“Wait, what!? You threw ROM and IR at me and now you’re throwing AROM and PROM at me too!?”

Yes! You’ll be fine! Until I drop this little nugget, maybe. If you only have 10 degrees of AROM, but I can passively get you to 20 degrees then we call that a stability motor control dysfunction.

“Say what!?”

In this case, your hip has access to 10 more degrees of ROM, however your body can’t actively access it because you haven’t “owned” those extra degrees. In other words, there is likely not many things you do on a daily basis that requires you to access that range.

Now, in the golf swing you passively access that ROM due simply to your weight and momentum taking you into your full available range (thus accessing your PROM). This is where potential injuries may occur. If you can’t actively access this range in a non-loaded position, how do you think your body will hold up when it is forced into that position under load such as in the backswing. This is typically where compensations occur and, you may have guessed it, injury. 

This goes for both your backswings and your follow-through. At impact and follow-through, the same is true, only now it’s your left hip. If you lack mobility or stability in your left hip then subconsciously your body isn’t going to want to load into your lead side which can lead to a multitude of compensations/ swing faults with the most common being sliding, hanging back, and early extension.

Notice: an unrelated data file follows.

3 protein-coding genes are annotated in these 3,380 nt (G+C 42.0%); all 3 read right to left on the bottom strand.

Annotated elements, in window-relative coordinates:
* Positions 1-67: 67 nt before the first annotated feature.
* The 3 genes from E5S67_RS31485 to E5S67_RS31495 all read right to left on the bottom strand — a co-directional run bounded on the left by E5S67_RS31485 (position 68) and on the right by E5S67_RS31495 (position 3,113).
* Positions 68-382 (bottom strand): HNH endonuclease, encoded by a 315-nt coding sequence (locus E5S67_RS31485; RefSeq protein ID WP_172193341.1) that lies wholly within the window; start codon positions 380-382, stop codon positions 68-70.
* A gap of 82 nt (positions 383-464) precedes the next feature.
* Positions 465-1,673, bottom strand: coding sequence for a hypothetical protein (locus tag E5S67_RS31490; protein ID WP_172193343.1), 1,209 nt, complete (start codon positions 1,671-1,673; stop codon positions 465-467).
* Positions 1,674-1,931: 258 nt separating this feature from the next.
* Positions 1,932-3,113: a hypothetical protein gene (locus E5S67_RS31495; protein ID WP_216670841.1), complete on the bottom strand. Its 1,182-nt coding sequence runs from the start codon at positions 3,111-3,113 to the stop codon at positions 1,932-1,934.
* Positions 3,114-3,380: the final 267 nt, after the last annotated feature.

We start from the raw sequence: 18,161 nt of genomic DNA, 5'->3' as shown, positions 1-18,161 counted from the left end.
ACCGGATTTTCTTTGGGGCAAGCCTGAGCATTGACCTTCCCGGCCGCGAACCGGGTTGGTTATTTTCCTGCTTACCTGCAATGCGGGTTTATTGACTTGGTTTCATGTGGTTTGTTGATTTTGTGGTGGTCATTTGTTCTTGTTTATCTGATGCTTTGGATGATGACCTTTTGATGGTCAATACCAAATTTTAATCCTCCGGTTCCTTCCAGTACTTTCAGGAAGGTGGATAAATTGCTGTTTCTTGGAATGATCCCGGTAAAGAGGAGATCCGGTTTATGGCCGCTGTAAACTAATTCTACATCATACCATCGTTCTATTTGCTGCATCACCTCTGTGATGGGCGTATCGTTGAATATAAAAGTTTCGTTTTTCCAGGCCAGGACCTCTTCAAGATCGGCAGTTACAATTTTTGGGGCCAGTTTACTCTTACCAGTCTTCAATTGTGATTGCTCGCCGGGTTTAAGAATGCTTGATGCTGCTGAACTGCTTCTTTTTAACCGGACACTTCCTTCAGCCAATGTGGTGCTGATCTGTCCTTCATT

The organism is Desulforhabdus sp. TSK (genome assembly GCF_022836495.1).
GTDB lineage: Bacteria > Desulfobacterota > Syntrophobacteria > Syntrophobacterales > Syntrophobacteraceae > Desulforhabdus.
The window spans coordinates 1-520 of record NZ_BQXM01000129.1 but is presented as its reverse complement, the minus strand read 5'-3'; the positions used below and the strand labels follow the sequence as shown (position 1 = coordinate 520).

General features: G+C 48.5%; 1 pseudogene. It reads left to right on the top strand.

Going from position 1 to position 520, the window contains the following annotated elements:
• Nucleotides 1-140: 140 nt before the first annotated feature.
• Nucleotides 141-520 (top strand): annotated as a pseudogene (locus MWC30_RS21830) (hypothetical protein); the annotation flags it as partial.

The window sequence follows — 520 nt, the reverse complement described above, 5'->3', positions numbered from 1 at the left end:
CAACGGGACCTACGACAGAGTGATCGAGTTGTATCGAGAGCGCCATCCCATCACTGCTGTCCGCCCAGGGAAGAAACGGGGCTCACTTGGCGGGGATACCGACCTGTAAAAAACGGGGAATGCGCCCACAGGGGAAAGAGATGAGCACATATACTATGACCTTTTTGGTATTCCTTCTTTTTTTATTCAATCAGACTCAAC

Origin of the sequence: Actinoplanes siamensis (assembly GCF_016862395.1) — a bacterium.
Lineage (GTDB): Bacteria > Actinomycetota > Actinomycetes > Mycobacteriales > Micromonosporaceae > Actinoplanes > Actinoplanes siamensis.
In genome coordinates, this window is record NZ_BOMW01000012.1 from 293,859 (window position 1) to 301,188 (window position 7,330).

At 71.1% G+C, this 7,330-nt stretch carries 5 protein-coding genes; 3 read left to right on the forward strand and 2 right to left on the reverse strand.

Therefore, having the needed hip mobility and stability requirements that the golf swing demands will minimize your risk for injury. Also, knowing how to properly load into your hips at the top of your backswing, down into impact, and into your follow-through will further decrease your risk of low back pain and/ or any other injury.

If you found this helpful, please share with others and as always you can reach out to me via various ways and platforms noted below! I would love to connect with you and help you anyway I can!

About Edwards

Edwards is a Doctor of Physical Therapy who recently moved from North Carolina where he has practiced for 5.5 years. 

He is an orthopedic physical therapist who specializes in golf injury rehab and prevention/ performance. He is TPI Medical 2 certified and certified in dry needling. 

Edwards has worked with golfers of all ages and skill levels, from juniors to recreational golfers to even PGA professionals. 

He is a proud supporter of the Rex Hospital Open and the Korn Ferry Tour where he served as a physical therapist for the players in 2019 and 2021.

Leave a Reply